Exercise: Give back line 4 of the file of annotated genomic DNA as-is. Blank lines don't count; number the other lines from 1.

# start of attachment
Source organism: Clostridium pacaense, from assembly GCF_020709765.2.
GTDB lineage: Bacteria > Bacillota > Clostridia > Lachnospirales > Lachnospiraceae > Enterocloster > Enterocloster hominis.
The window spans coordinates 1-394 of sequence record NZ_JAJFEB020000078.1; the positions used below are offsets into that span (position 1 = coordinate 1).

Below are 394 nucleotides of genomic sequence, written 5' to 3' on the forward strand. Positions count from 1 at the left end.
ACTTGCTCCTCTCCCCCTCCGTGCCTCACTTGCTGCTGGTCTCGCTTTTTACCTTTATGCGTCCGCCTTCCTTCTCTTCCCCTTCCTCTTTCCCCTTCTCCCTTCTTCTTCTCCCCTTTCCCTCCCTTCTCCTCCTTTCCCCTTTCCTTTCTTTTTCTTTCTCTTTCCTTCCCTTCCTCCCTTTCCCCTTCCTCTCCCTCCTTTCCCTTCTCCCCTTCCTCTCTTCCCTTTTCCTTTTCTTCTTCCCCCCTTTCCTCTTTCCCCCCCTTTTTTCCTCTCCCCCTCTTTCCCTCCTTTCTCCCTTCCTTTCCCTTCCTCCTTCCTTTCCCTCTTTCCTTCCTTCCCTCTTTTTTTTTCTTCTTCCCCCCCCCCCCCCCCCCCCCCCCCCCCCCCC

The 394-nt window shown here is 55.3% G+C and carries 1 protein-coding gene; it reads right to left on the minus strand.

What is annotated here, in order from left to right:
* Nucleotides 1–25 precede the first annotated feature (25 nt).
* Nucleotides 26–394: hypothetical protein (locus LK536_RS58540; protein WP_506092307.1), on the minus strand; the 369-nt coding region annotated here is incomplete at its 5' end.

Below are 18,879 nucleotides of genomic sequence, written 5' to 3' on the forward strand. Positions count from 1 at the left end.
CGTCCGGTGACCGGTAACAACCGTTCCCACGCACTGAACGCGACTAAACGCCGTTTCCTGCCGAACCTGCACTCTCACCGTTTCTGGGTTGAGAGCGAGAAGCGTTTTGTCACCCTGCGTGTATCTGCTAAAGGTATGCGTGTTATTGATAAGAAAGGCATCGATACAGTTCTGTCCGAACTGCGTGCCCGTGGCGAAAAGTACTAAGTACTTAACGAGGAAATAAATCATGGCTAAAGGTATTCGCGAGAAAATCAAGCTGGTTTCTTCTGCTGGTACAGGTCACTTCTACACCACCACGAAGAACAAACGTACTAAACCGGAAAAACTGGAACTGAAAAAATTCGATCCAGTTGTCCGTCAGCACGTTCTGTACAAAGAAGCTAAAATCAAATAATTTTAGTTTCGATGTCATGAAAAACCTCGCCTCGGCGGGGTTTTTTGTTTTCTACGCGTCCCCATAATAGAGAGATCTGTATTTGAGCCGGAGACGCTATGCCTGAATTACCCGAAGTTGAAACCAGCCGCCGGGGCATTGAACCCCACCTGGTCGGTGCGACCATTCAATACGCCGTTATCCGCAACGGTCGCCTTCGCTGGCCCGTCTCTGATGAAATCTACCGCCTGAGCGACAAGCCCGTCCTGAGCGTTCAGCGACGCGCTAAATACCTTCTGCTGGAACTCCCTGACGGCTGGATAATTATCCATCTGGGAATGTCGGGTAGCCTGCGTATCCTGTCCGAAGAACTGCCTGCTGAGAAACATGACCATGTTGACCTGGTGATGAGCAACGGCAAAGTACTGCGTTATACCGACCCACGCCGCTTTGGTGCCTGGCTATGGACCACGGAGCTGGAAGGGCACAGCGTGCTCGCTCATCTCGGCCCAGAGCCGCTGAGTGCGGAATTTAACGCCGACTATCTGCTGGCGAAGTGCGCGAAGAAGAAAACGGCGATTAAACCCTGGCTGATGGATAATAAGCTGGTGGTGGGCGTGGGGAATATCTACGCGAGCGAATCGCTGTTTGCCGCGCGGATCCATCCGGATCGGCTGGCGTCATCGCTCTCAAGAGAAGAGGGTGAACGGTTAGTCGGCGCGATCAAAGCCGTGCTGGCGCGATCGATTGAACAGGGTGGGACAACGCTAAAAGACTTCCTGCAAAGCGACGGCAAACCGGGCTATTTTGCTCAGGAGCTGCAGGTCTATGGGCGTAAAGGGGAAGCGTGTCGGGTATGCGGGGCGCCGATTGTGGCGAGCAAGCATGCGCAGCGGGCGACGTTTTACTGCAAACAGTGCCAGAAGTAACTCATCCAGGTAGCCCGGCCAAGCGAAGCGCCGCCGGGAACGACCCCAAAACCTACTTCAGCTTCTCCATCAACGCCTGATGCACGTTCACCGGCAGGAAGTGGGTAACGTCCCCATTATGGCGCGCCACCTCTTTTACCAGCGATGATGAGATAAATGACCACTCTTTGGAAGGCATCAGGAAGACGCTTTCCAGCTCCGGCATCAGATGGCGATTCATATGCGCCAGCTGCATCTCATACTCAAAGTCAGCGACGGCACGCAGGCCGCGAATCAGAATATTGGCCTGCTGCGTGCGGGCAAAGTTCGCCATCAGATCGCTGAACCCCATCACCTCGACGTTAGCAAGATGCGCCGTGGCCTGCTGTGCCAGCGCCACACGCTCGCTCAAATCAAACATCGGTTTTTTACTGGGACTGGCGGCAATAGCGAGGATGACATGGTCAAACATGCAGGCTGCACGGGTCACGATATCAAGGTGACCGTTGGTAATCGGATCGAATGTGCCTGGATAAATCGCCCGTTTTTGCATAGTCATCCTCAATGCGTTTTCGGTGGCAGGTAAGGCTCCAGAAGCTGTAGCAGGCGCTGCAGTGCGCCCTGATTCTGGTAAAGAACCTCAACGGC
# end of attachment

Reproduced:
Below are 394 nucleotides of genomic sequence, written 5' to 3' on the forward strand. Positions count from 1 at the left end.